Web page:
Guinea Pigs are inarguably some of the cutest critters around and are a very social animal species, so why not have more than one?
Two or three (or more!) piggies can live together quite happily in a large enough enclosure.
There are special considerations for having guinea pigs live in a group, such as their sex, age, size, and personality.
Three guinea pigs can do very well together as long as they are the same sex or neutered and their housing is large enough. Two sows and one neutered boar will do very well together. The three guinea pigs should also be of similar ages, so they have the same activity level and size.
When your piggies first meet, they may need to assert dominance.
This animal behavior is normal and will subside once the alpha guinea pig is established.
The greatest concern is that your pets have adequate cage space, but there are more factors to consider.
How Many Guinea Pigs Are Too Many In the Same Cage?
Multiple guinea pigs need lots of room, so attempting to fit too many guinea pigs in an enclosure is unhealthy.
They need a lot of floor space to roam; these are active animals and need plenty of space for running and playing.
Guinea pigs do not jump or climb, so although small animal cages have plenty of vertical space, it doesn’t do as much good as other animals.
For 3 piggies, the Animal Humane Society recommends 10.5′ square feet (minimum), but at least 13′ square feet (30″ x 62″ inches) is better.
Four guinea pigs need at least 13′ square feet, but at least 30″ x 76″ inches (almost 16′ square feet) is better.
Providing adequate space in your guinea pig housing ensures your pets will be less likely to fight and be healthier overall.
|Number of Guinea Pigs||Square feet recommended|
|2||7.5’ – 10.5’+|
|3||10.5’ – 13’+|
|4||13’ – +|
Can A Male and Female Guinea Pig Be In the Same Cage?
Male and female guinea pigs can live together as long as the males are neutered, so there isn’t uncontrolled breeding and aggression.
Guinea pigs can breed from 2 months of age; it is important to keep unneutered males and females separate so this does not happen.
According to the Merck Veterinary Manual, the average gestation for guinea pigs is 9 weeks, and they have 2 to 4 pups, so they can overpopulate quickly.
Birthing pups is also risky for a guinea pig sow after a certain age.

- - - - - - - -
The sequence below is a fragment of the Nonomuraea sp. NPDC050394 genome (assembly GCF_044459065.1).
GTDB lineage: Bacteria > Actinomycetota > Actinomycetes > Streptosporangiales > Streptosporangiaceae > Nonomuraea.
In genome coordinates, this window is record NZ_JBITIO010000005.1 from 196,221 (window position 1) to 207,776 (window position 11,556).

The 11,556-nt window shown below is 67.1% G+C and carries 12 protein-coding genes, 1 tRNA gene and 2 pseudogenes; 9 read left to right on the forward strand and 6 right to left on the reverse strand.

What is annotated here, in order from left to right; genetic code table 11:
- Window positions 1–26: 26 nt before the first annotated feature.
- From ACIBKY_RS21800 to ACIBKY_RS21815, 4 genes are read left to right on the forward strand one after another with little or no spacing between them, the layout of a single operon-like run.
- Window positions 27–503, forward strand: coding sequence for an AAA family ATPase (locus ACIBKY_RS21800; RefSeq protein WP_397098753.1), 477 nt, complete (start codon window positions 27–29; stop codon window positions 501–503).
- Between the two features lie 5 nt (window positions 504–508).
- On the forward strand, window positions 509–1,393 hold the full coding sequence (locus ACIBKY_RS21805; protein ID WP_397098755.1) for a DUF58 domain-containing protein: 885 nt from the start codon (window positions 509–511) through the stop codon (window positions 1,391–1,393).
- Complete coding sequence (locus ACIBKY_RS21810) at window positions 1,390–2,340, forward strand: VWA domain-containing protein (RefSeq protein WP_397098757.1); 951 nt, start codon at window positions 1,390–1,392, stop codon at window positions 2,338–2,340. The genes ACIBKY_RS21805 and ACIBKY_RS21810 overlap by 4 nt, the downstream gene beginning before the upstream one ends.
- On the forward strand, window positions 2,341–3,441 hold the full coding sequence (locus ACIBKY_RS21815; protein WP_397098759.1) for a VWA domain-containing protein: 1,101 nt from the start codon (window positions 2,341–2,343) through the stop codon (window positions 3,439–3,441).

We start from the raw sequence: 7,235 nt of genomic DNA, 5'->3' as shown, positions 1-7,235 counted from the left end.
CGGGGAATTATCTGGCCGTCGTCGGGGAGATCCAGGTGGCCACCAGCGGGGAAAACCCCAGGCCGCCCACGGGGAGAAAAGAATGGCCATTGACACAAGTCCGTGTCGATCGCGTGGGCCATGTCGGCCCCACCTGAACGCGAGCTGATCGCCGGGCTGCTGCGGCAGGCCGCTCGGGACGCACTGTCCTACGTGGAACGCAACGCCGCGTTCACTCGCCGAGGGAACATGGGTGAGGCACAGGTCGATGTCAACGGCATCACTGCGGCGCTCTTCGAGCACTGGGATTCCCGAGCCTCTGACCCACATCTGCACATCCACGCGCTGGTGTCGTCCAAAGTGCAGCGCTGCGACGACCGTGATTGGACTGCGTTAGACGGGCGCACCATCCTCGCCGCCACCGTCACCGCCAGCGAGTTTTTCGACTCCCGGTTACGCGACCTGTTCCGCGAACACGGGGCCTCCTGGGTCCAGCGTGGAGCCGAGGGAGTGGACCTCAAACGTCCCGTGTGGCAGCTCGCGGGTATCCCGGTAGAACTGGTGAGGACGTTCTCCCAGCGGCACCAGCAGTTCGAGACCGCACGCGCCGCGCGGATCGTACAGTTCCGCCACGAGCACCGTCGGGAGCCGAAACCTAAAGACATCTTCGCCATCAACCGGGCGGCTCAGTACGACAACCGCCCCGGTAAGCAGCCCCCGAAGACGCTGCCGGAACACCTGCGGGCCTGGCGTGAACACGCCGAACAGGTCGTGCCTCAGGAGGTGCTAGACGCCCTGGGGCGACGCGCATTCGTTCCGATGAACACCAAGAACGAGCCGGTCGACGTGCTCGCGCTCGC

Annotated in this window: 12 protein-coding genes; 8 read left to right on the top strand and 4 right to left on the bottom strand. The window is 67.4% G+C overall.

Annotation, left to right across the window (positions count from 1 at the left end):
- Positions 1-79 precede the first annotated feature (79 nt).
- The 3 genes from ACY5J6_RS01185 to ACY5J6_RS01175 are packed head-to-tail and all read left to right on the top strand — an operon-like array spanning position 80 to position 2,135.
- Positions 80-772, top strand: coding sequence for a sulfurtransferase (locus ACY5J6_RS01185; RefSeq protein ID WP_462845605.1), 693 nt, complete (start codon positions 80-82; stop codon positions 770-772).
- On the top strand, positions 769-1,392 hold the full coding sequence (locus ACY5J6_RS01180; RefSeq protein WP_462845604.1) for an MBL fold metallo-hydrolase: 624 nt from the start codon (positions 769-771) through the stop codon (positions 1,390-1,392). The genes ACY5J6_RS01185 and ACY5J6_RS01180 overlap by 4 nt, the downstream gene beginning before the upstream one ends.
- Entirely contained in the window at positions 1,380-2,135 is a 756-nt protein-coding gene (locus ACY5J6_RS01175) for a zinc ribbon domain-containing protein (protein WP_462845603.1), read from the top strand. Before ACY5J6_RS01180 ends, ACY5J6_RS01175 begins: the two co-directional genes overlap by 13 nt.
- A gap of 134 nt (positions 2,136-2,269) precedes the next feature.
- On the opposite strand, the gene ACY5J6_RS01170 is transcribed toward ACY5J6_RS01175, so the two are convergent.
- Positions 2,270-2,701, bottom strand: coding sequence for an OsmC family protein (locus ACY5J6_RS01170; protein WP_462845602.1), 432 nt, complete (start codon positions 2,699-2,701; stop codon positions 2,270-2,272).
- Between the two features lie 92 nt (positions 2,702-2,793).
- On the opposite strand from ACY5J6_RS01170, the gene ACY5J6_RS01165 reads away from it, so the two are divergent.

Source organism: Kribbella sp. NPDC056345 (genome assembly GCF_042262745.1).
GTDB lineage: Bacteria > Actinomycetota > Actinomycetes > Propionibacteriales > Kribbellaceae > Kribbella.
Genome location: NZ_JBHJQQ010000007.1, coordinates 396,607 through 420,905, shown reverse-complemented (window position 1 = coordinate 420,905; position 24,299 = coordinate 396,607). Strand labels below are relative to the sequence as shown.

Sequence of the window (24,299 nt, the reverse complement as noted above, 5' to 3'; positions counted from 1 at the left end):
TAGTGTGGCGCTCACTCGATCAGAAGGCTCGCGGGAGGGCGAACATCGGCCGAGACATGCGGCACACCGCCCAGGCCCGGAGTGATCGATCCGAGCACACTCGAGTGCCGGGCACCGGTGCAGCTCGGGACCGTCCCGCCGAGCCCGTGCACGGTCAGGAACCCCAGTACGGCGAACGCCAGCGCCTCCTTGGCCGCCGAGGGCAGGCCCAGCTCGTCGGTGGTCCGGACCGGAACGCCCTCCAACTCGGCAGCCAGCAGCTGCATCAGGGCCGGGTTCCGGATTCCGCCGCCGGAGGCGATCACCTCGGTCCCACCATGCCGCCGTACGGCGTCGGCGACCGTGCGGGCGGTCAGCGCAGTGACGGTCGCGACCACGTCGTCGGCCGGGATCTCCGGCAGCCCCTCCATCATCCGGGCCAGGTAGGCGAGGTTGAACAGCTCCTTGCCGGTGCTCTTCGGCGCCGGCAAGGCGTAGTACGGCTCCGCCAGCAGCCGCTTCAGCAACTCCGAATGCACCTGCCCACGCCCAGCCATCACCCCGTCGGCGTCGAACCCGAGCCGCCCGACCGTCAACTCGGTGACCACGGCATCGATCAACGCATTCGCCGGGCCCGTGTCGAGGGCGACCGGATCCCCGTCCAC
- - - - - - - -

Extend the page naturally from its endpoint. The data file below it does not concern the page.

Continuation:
Further reading: How long can guinea pigs breed before they’re too old?
Pairing two sows with a neutered boar will minimize any aggressive behaviors once dominance is established.
More than two males would compete and possibly be aggressive, especially if not neutered, although it depends on personality and compatibility.
The best combinations of guinea pigs for a peaceful co-existence are 2 or 4 females with a neutered male (or two, at maximum).
If your males are not neutered, they will have to live in separate cages.
Can I Put 3 Male Guinea Pigs Together?
It is inadvisable to have three males living together, even if they are siblings.
Boars are more aggressive and will fight over resources such as food, water, treats, shelter, mating, etc.
Signs your boars are aggressive are:
- Fur Pulling
- Raising Their Hackles
- Baring Their Teeth
- Chattering Angrily
The guinea pigs will chase each other, and one will mount the other to show his dominance.
Usually, the nondominant boar will submit, and things will be peaceful again.
If not, they can get into a serious fight and hurt each other, and they will need to be separated.
Do not separate fighting boars barehanded; you might get severely bitten.
Some things triggering dominance in boars are:
- Hormone fluctuations as the boar ages, going on between 4 and 14 months
- Introduction of a new cage mate.
- The change of the season
- A female guinea pig is around
- Lack of space or inadequate resources.
Some people recommend pairing boars of different ages together so they will not hit developmental hormone spikes simultaneously, minimizing fighting.
Can You Have 3 Female Guinea Pigs Together?
Housing three females is possible, especially if they are siblings and used to each other already.
Sows will have to establish dominance, just like the boars do.
Sows typically do not get as aggressive as males.